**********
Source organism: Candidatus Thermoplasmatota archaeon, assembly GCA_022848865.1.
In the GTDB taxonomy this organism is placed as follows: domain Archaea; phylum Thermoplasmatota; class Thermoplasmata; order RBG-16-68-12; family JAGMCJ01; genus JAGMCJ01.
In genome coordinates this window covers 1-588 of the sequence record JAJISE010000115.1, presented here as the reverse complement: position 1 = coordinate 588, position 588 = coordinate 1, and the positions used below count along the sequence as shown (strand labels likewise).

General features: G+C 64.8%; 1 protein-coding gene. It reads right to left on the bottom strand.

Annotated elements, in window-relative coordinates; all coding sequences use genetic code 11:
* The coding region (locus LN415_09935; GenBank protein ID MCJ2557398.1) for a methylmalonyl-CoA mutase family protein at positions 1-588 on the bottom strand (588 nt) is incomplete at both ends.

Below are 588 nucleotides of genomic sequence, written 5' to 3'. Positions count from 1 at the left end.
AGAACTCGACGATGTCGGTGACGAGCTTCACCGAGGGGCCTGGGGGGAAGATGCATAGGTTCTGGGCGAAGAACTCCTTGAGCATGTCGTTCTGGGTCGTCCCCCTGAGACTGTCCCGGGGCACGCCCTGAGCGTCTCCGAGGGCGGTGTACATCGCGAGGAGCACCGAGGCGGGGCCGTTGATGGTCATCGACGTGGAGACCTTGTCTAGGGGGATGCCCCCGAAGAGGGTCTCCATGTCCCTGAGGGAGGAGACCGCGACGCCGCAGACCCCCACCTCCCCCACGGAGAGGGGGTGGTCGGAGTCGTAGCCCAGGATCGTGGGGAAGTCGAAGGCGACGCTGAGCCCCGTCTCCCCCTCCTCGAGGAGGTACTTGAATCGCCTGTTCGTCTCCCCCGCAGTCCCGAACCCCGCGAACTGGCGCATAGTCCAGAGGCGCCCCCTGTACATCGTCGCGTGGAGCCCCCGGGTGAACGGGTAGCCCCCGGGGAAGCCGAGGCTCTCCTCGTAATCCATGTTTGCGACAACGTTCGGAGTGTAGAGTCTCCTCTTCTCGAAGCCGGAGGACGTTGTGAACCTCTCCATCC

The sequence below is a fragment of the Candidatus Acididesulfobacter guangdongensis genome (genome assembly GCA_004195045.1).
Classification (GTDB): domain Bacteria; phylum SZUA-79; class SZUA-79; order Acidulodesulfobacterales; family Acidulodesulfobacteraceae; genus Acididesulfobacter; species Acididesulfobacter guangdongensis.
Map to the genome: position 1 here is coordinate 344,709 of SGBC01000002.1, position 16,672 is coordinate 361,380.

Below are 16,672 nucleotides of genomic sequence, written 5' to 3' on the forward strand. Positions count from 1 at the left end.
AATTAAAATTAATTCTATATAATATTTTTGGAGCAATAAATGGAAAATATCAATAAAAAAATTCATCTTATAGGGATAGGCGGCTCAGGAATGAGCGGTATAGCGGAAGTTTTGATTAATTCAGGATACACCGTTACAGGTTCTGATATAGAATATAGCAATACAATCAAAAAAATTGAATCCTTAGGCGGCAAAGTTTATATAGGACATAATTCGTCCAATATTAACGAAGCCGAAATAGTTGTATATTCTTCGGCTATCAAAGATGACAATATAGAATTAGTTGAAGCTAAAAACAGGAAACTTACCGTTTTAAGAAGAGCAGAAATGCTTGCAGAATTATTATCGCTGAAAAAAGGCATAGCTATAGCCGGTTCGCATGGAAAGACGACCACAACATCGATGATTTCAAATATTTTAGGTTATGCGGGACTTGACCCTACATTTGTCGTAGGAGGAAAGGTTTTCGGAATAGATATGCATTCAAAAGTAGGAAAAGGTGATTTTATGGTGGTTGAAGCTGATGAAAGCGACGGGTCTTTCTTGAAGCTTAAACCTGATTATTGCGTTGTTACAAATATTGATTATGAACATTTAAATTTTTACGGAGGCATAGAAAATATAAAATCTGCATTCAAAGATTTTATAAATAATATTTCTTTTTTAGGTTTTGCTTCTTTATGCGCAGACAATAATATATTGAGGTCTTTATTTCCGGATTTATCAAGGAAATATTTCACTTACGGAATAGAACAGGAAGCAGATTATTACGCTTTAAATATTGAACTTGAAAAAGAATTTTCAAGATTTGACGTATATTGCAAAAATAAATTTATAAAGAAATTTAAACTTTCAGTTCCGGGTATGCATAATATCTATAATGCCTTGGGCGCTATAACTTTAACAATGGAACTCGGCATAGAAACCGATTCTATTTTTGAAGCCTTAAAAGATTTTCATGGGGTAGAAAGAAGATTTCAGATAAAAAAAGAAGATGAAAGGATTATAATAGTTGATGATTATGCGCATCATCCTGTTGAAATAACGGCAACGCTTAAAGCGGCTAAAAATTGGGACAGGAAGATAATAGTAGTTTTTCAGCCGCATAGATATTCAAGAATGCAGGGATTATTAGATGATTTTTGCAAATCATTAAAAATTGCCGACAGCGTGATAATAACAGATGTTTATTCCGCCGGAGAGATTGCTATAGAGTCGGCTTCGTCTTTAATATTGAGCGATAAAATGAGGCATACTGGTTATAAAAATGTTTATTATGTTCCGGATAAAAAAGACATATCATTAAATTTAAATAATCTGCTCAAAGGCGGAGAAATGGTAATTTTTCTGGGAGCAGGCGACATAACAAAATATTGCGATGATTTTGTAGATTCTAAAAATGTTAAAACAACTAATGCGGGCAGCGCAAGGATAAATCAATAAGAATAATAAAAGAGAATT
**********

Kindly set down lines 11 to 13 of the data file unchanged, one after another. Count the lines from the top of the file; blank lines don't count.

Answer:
Map to the genome: position 1 here is coordinate 344,709 of SGBC01000002.1, position 16,672 is coordinate 361,380.

Below are 16,672 nucleotides of genomic sequence, written 5' to 3' on the forward strand. Positions count from 1 at the left end.
AATTAAAATTAATTCTATATAATATTTTTGGAGCAATAAATGGAAAATATCAATAAAAAAATTCATCTTATAGGGATAGGCGGCTCAGGAATGAGCGGTATAGCGGAAGTTTTGATTAATTCAGGATACACCGTTACAGGTTCTGATATAGAATATAGCAATACAATCAAAAAAATTGAATCCTTAGGCGGCAAAGTTTATATAGGACATAATTCGTCCAATATTAACGAAGCCGAAATAGTTGTATATTCTTCGGCTATCAAAGATGACAATATAGAATTAGTTGAAGCTAAAAACAGGAAACTTACCGTTTTAAGAAGAGCAGAAATGCTTGCAGAATTATTATCGCTGAAAAAAGGCATAGCTATAGCCGGTTCGCATGGAAAGACGACCACAACATCGATGATTTCAAATATTTTAGGTTATGCGGGACTTGACCCTACATTTGTCGTAGGAGGAAAGGTTTTCGGAATAGATATGCATTCAAAAGTAGGAAAAGGTGATTTTATGGTGGTTGAAGCTGATGAAAGCGACGGGTCTTTCTTGAAGCTTAAACCTGATTATTGCGTTGTTACAAATATTGATTATGAACATTTAAATTTTTACGGAGGCATAGAAAATATAAAATCTGCATTCAAAGATTTTATAAATAATATTTCTTTTTTAGGTTTTGCTTCTTTATGCGCAGACAATAATATATTGAGGTCTTTATTTCCGGATTTATCAAGGAAATATTTCACTTACGGAATAGAACAGGAAGCAGATTATTACGCTTTAAATATTGAACTTGAAAAAGAATTTTCAAGATTTGACGTATATTGCAAAAATAAATTTATAAAGAAATTTAAACTTTCAGTTCCGGGTATGCATAATATCTATAATGCCTTGGGCGCTATAACTTTAACAATGGAACTCGGCATAGAAACCGATTCTATTTTTGAAGCCTTAAAAGATTTTCATGGGGTAGAAAGAAGATTTCAGATAAAAAAAGAAGATGAAAGGATTATAATAGTTGATGATTATGCGCATCATCCTGTTGAAATAACGGCAACGCTTAAAGCGGCTAAAAATTGGGACAGGAAGATAATAGTAGTTTTTCAGCCGCATAGATATTCAAGAATGCAGGGATTATTAGATGATTTTTGCAAATCATTAAAAATTGCCGACAGCGTGATAATAACAGATGTTTATTCCGCCGGAGAGATTGCTATAGAGTCGGCTTCGTCTTTAATATTGAGCGATAAAATGAGGCATACTGGTTATAAAAATGTTTATTATGTTCCGGATAAAAAAGACATATCATTAAATTTAAATAATCTGCTCAAAGGCGGAGAAATGGTAATTTTTCTGGGAGCAGGCGACATAACAAAATATTGCGATGATTTTGTAGATTCTAAAAATGTTAAAACAACTAATGCGGGCAGCGCAAGGATAAATCAATAAGAATAATAAAAGAGAATT